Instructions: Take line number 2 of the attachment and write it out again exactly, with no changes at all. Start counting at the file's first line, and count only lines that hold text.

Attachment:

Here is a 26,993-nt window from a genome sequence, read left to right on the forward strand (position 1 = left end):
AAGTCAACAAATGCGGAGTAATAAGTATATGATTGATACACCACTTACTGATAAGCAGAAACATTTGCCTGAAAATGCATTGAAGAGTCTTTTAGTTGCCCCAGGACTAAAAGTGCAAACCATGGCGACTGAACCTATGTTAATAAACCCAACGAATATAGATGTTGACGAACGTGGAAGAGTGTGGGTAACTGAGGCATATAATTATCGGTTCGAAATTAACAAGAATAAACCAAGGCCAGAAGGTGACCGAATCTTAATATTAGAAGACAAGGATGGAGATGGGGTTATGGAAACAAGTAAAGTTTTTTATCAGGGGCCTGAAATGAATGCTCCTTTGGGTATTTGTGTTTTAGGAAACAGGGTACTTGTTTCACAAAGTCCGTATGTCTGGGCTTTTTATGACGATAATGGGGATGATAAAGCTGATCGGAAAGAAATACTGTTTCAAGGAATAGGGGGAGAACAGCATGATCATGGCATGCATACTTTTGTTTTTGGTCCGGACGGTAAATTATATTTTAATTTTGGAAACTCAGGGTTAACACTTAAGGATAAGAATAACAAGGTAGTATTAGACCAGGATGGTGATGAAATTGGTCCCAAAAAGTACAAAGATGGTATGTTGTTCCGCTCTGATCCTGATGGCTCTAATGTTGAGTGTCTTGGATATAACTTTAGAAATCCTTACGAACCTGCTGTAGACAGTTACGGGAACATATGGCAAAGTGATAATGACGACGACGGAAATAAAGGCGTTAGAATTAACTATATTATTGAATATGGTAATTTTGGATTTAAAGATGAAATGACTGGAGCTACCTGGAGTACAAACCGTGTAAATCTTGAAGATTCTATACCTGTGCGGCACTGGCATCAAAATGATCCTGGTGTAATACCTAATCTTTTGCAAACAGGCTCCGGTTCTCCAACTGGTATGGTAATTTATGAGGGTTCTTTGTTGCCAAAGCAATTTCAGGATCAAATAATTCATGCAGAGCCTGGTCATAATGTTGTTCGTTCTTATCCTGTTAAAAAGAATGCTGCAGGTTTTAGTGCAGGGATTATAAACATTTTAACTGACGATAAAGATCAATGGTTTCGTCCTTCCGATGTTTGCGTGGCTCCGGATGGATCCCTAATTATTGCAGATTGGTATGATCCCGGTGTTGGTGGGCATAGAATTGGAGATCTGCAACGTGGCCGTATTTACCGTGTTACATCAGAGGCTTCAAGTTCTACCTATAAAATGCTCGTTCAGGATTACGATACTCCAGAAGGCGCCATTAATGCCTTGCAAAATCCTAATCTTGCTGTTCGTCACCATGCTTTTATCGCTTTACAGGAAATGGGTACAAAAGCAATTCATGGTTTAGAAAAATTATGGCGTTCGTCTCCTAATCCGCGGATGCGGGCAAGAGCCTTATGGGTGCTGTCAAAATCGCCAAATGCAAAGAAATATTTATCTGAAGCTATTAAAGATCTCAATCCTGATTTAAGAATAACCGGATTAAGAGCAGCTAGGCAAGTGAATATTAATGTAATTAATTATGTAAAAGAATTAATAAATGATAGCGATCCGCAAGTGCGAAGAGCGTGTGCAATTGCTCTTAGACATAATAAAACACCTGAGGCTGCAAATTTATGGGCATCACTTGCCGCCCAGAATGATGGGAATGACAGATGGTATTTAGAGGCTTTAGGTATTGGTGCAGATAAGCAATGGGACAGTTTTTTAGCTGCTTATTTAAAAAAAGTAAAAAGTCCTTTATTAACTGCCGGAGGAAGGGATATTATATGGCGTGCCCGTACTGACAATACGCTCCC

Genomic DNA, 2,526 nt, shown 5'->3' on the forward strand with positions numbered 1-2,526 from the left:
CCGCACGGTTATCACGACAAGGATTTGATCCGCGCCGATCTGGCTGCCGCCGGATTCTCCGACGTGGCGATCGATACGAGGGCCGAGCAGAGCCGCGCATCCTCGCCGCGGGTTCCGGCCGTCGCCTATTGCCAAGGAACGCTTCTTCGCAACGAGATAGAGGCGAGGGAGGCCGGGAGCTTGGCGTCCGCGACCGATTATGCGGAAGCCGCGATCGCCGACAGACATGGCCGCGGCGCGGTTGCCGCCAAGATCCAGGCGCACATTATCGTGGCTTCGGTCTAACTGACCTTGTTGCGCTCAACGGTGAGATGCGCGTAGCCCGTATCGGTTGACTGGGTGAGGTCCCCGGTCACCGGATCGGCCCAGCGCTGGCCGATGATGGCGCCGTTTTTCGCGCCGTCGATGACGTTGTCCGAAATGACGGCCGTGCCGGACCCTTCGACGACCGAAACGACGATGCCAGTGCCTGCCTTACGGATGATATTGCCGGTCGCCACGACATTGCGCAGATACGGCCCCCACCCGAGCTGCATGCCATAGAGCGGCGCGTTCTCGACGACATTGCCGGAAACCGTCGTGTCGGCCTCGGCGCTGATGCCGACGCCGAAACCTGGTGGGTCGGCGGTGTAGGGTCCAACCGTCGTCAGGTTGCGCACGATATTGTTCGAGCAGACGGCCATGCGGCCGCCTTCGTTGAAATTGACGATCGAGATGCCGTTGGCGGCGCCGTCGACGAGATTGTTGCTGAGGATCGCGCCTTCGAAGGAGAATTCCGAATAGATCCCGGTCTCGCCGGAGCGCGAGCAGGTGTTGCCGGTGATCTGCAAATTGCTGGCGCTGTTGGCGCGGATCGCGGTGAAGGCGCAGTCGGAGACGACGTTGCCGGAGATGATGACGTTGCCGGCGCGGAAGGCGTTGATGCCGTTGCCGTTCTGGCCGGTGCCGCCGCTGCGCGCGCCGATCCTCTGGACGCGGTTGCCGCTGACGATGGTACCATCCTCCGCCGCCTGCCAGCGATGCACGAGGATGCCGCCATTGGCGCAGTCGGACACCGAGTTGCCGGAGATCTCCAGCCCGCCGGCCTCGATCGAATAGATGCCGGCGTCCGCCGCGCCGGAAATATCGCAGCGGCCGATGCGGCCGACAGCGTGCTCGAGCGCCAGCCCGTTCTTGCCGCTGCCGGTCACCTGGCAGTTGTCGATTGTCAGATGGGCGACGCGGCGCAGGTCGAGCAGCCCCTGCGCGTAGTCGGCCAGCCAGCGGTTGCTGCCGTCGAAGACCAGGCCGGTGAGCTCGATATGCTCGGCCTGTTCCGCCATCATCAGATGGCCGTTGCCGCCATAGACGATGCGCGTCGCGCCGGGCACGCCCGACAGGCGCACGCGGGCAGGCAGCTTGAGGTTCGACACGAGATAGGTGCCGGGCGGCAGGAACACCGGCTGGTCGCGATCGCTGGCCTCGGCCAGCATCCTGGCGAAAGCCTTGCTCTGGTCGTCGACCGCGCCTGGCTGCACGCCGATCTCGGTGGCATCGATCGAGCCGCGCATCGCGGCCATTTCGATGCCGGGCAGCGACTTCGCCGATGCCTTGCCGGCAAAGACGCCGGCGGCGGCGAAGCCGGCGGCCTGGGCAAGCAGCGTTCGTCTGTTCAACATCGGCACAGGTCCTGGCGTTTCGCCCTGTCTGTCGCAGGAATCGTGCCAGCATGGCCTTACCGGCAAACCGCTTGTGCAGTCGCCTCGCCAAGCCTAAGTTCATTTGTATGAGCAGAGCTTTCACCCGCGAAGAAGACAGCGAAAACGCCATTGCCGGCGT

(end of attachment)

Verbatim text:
AAGTCAACAAATGCGGAGTAATAAGTATATGATTGATACACCACTTACTGATAAGCAGAAACATTTGCCTGAAAATGCATTGAAGAGTCTTTTAGTTGCCCCAGGACTAAAAGTGCAAACCATGGCGACTGAACCTATGTTAATAAACCCAACGAATATAGATGTTGACGAACGTGGAAGAGTGTGGGTAACTGAGGCATATAATTATCGGTTCGAAATTAACAAGAATAAACCAAGGCCAGAAGGTGACCGAATCTTAATATTAGAAGACAAGGATGGAGATGGGGTTATGGAAACAAGTAAAGTTTTTTATCAGGGGCCTGAAATGAATGCTCCTTTGGGTATTTGTGTTTTAGGAAACAGGGTACTTGTTTCACAAAGTCCGTATGTCTGGGCTTTTTATGACGATAATGGGGATGATAAAGCTGATCGGAAAGAAATACTGTTTCAAGGAATAGGGGGAGAACAGCATGATCATGGCATGCATACTTTTGTTTTTGGTCCGGACGGTAAATTATATTTTAATTTTGGAAACTCAGGGTTAACACTTAAGGATAAGAATAACAAGGTAGTATTAGACCAGGATGGTGATGAAATTGGTCCCAAAAAGTACAAAGATGGTATGTTGTTCCGCTCTGATCCTGATGGCTCTAATGTTGAGTGTCTTGGATATAACTTTAGAAATCCTTACGAACCTGCTGTAGACAGTTACGGGAACATATGGCAAAGTGATAATGACGACGACGGAAATAAAGGCGTTAGAATTAACTATATTATTGAATATGGTAATTTTGGATTTAAAGATGAAATGACTGGAGCTACCTGGAGTACAAACCGTGTAAATCTTGAAGATTCTATACCTGTGCGGCACTGGCATCAAAATGATCCTGGTGTAATACCTAATCTTTTGCAAACAGGCTCCGGTTCTCCAACTGGTATGGTAATTTATGAGGGTTCTTTGTTGCCAAAGCAATTTCAGGATCAAATAATTCATGCAGAGCCTGGTCATAATGTTGTTCGTTCTTATCCTGTTAAAAAGAATGCTGCAGGTTTTAGTGCAGGGATTATAAACATTTTAACTGACGATAAAGATCAATGGTTTCGTCCTTCCGATGTTTGCGTGGCTCCGGATGGATCCCTAATTATTGCAGATTGGTATGATCCCGGTGTTGGTGGGCATAGAATTGGAGATCTGCAACGTGGCCGTATTTACCGTGTTACATCAGAGGCTTCAAGTTCTACCTATAAAATGCTCGTTCAGGATTACGATACTCCAGAAGGCGCCATTAATGCCTTGCAAAATCCTAATCTTGCTGTTCGTCACCATGCTTTTATCGCTTTACAGGAAATGGGTACAAAAGCAATTCATGGTTTAGAAAAATTATGGCGTTCGTCTCCTAATCCGCGGATGCGGGCAAGAGCCTTATGGGTGCTGTCAAAATCGCCAAATGCAAAGAAATATTTATCTGAAGCTATTAAAGATCTCAATCCTGATTTAAGAATAACCGGATTAAGAGCAGCTAGGCAAGTGAATATTAATGTAATTAATTATGTAAAAGAATTAATAAATGATAGCGATCCGCAAGTGCGAAGAGCGTGTGCAATTGCTCTTAGACATAATAAAACACCTGAGGCTGCAAATTTATGGGCATCACTTGCCGCCCAGAATGATGGGAATGACAGATGGTATTTAGAGGCTTTAGGTATTGGTGCAGATAAGCAATGGGACAGTTTTTTAGCTGCTTATTTAAAAAAAGTAAAAAGTCCTTTATTAACTGCCGGAGGAAGGGATATTATATGGCGTGCCCGTACTGACAATACGCTCCC